In the present case with $f = \tan$, we find $\delta \approx -0.0133886$, we have $-\delta^2/2 \approx -0.0000896273$, and this is tiny compared to $(\sin \tan x - x)'(1) \approx -0.954138$, so we'll definitely get a fixed point very close to here. Indeed, the actual fixed point differs from $1$ by $0.0000939875$, which is very close to my estimate, and moreover $0.0000896273/0.954138 \approx 0.0000939354$. That is, the closeness of the fixed point to $1$ is just an amplified version of the closeness of $\tan 1$ to $\pi/2$ thanks to the sine function.

Some thoughts on $\pi/2 - \tan 1 \approx 0.0133886$: we can change the problem in at least two ways--replace $\sin$, $\pi/2$, $1$; replace $\tan$--and sometimes the above reasoning will still go through. There are a lot of potential tweaks, so I'd be satisfied by the coincidence explanation. On the other hand, it would be more interesting if was something really was going on with $\tan$ and $\pi/2$.

  • 2
    $\begingroup$ Note the function $\sin \tan x \approx x$ is rather good throughout the entire interval $[-1, 1]$, so a satisfying explanation would need to explain why the fixed points should be near $\pm 1$ and $0$ rather than any of the other points. $\endgroup$ – Hurkyl Jan 18 '14 at 11:00
  • $\begingroup$ Sorry but I fail to see the explanatory content of this answer. $\endgroup$ – Did Jan 18 '14 at 11:13
  • $\begingroup$ @Hurkyl I don't really agree that the approximation is good throughout the interval. Already at $x=0.9$, $\sin \tan x - x \approx 0.05$ is orders of magnitude larger than the difference at $x=1$, hence the fixed point will be very close to $x=1$ and will not be that close to $0.9$. (It doesn't seem worthwhile to make "closeness" quantitative here, but it's of course easy with some calculus.) $\endgroup$ – J Swanson Jan 18 '14 at 11:37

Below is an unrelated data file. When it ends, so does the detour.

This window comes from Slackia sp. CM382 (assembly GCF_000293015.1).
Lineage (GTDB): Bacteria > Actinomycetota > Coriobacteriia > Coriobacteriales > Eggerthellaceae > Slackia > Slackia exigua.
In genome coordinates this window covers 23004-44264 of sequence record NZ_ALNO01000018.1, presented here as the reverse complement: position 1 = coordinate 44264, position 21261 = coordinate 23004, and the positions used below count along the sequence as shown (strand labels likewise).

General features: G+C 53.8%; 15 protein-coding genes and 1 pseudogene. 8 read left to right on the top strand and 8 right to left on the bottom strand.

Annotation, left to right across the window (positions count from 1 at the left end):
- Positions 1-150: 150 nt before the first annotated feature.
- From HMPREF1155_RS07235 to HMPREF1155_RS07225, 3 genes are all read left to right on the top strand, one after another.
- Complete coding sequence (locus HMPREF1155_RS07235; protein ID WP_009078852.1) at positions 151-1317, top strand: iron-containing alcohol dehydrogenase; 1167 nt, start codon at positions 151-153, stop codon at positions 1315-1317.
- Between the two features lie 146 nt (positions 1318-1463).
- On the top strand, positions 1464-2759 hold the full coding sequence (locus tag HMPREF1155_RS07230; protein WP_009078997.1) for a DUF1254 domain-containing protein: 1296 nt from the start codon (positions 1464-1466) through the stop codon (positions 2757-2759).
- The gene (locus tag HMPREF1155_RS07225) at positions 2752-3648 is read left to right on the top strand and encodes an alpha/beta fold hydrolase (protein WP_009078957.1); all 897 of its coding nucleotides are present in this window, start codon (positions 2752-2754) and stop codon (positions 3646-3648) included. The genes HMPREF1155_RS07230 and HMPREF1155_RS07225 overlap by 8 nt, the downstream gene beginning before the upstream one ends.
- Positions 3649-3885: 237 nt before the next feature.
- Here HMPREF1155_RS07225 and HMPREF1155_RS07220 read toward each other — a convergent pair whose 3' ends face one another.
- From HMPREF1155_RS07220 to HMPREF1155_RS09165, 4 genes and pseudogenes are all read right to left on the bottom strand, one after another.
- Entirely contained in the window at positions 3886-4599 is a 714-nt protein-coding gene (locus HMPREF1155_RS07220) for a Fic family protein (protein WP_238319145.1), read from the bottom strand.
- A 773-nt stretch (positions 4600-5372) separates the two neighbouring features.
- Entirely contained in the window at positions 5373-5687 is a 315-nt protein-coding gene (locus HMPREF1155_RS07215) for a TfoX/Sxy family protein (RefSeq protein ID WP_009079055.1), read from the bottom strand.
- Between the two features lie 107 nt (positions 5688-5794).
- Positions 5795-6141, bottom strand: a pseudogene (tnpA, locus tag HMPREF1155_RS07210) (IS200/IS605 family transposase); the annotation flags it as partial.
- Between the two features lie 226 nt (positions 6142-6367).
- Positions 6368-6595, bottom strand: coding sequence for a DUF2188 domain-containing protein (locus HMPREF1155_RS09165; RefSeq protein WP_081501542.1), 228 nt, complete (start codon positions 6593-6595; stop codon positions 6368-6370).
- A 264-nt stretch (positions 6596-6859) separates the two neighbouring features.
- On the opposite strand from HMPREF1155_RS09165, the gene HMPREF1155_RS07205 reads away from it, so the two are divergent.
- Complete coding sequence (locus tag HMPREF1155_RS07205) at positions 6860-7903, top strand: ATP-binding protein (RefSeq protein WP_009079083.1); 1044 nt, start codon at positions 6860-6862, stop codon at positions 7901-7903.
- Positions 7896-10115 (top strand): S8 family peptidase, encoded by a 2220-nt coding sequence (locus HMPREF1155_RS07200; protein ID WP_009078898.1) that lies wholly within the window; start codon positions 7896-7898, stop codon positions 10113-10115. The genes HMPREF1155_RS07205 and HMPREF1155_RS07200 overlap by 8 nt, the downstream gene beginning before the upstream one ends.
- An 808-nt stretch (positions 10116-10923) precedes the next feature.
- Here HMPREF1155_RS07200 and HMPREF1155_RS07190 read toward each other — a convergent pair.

• $\begingroup$ @Did I've updated the answer to be quantitative. I'm able to predict the first 7 digits after the decimal point of the fixed point and explain why they're so close to $1$ for problems that are similar to this one, which seems explanatory to me. The only thing I don't explain is why $\tan 1$ is moderately close to $\pi/2$. $\endgroup$ – J Swanson Jan 18 '14 at 12:04
  • $\begingroup$ The update is definitely more explanatory. Thanks. $\endgroup$ – Did Jan 18 '14 at 13:32

Consider that you try to solve your equation using Newton method starting at $x=1$. The first iterate is given by $$x = 1 + \frac {-1 + \sin(\tan(1))} {1 - \cos(\tan(1)) \sec(1)^2};$$ the change is $-0.000093934$.

If you use Halley method, the formula becomes much more complex and the change is $-0.0000939875$.

  • 9
    $\begingroup$ The reason the change is small is because $-1 + \sin \tan 1$ is close to zero. This fact is nearly equivalent to the fact I'm asking for an explanation of. $\endgroup$ – user122171 Jan 18 '14 at 7:58
  • 2
    $\begingroup$ @user122171. I totally agree. $\endgroup$ – Claude Leibovici Jan 18 '14 at 8:05

From $${4\over3}=1+{(1)^3\over3}<\tan 1<\tan{\pi\over3}=\sqrt{3}$$ it follows that $$\tan 1={\pi\over2}+\tau$$ for a $\tau$ of small absolute value. That in fact $\tau\doteq-0.0134$ and therefore $|\tau|\ll1$ is pure luck.

For a $\delta$ with $0<\delta\ll 1$ we therefore have $$\tan(1-\delta)\doteq{\pi\over 2}+\tau-\delta\left(1+{\pi^2\over4}\right)\doteq {\pi\over2}+\tau-{7\over2}\delta\ ,$$ where we have made use of $\pi^2\doteq10$. It follows that $$\sin\bigl(\tan(1-\delta)\bigr)\doteq 1-{1\over2}\left(\tau-{7\over2}\delta\right)^2\ ,$$ and this should be equal to $1-\delta$ for some positive $\delta\ll1$. The equation $$\left(\tau-{7\over2}\delta\right)^2=2\delta$$ has two solutions $\delta_1\doteq{\tau^2\over2}$ and $\delta_2\doteq{8\over49}$, the first of which is the one we are interested in. Given the value of $\tau$ from above we obtain $\delta_1\doteq0.0000896$, which leads to $x=0.9999103$.


Your Answer

By clicking “Post Your Answer”, you agree to our terms of service, privacy policy and cookie policy

Not the answer you're looking for? Browse other questions tagged or ask your own question.